Biographies in Contemporary Children’s Literature
Biography books for children have come a long way from the dull accounts of people’s lives that many of us read when we were young. Today’s young readers are captivated by learning about other people, whether they be major historical figures or not. The art of the memoir has changed how we tell the story of a life, and that style of writing has slipped itself beyond just autobiographies and can be found in mainstream biographies as well.
It’s impossible to list all the amazing books we would like to in this brief article, but please consider them to be a tiny slice of what’s available. As always, we provide links for you to learn more about each title, and we have sorted the books into different categories making it easier to find something suitable for readers of all ages. Enjoy!
Picture Books (primary and lower elementary children)
Picture book biographies are incredible works of art. The illustrations are gorgeous, and the writing grabs the attention and wonder of young children and the adults who read to them. There are countless beautiful books out there; these are just a few titles that have been recently published.
In these books, children can learn about important human perspectives at a developmentally appropriate level. This includes the tragedy of the Holocaust, thriving with a disability, working hard to achieve one’s goals, preservation of native culture, dedication to social justice, and more.
Unbound: The Life + Art of Judith Scott by Joyce Scott with Brie Spangler and Melissa Sweet, illustrated by Melissa Sweet
Niki Nakayama: A Chef’s Tale in 13 Bites by Jamie Michalak and Debbie Michiko Florence, illustrated by Yuko Jones
Child of the Flower-Song People: Luz Jiménez, Daughter of the Nahua by Gloria Amescua, illustrated by Duncan Tonatiuh
Song for Jimi: The Story of Guitar Legend Jimi Hendrix by Charles R. Smith Jr., illustrated by Edel Rodriguez
The Faith of Elijah Cummings: The North Star of Equal Justice by Carole Boston Weatherford, illustrated by Laura Freeman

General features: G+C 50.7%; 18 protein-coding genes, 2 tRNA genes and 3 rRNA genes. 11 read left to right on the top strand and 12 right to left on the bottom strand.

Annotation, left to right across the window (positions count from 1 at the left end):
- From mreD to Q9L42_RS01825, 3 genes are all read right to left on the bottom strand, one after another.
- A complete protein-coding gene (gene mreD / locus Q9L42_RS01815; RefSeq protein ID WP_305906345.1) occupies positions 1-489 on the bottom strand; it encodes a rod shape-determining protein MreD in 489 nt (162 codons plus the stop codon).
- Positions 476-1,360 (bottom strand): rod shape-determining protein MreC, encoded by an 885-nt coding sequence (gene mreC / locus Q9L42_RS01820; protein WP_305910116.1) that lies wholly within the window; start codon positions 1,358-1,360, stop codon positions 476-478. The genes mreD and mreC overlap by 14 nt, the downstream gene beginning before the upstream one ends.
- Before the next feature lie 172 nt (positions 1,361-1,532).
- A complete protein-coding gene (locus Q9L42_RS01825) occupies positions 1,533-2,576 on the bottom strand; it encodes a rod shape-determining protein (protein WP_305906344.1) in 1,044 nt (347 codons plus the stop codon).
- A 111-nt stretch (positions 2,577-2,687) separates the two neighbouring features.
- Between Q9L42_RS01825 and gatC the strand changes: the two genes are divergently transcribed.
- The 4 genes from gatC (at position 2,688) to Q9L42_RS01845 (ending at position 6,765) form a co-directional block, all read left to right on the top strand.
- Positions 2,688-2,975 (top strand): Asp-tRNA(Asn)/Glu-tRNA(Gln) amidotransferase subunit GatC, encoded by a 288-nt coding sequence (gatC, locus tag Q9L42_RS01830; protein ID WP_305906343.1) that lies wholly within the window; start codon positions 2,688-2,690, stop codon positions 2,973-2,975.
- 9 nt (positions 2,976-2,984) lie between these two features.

Ashoka the Fierce: How an Angry Prince Became India’s Emperor of Peace by Carolyn Kanjuro, illustrated by Sonali Zohra
Children’s Biographies (elementary and middle school children)
The first two books in this section of our list are appropriate for lower elementary-aged children, while the rest are middle grade fiction best suited to upper elementary and middle school.
Just as with the picture books above, these cover a wide variety of important and interesting topics. They explore the lives of artists and their inspirations, living with a disability, how animals can make a profound impact on our lives, the complicated experience of living between two cultures, and life as a black child in the Jim Crow South.
The Story of Frida Kahlo: A Biography Book for New Readers by Susan B. Katz
Hokusai: He Saw the World in a Wave by Susie Hodge, illustrated by Kim Ekdahl
Normal: One Kid’s Extraordinary Journey (Young Reader’s Edition) by Magdalena and Nathaniel Newman
How to Be a Good Creature: A Memoir in Thirteen Animals by Sy Montgomery, illustrated by Rebecca Green
While I was Away by Waka T. Brown
Defiant: Growing Up in the Jim Crow South by Wade Hudson
Graphic Novels (these particular titles are suitable for elementary children)
As we have mentioned before, graphic novels are appealing to many children, but they open doors for some. Pictures help increase our understanding of context within a story, and graphic novels present literature in easier-to-consume “bites”. Accessibility is important, and getting kids to read, in whatever way works for them, is a great thing.
These three books happen to be about famous figures, but they have a nice way of presenting biographical information to children in an interesting and memorable way.
Albert Einstein and the Theory of Relativity by Jordi Bayarri
Wildheart: The Daring Adventures of John Muir by Julie Bertagna, illustrated by William Goldsmith
Seen: Rachel Carson by Birdie Willis, Rii Abrego, and Kieran Quigley
Young Adult Biographies (high school)
High school students are typically ready to consider heavier topics. They have a deep sense of justice and the motivation to make change. This makes it the perfect time to introduce them to how life is sometimes messy, complicated, and unfair.
Themes include growing up black in America, immigration and war, surviving sexual assault, and being falsely accused and imprisoned. One of the books - Passport - is a graphic novel that details the author’s life growing up with parents who work for the CIA.
Accused: My Story of Injustice by Adama Bah
Passport by Sophia Glock
Shout by Laurie Halse Anderson
We Are Not Broken by George M. Johnson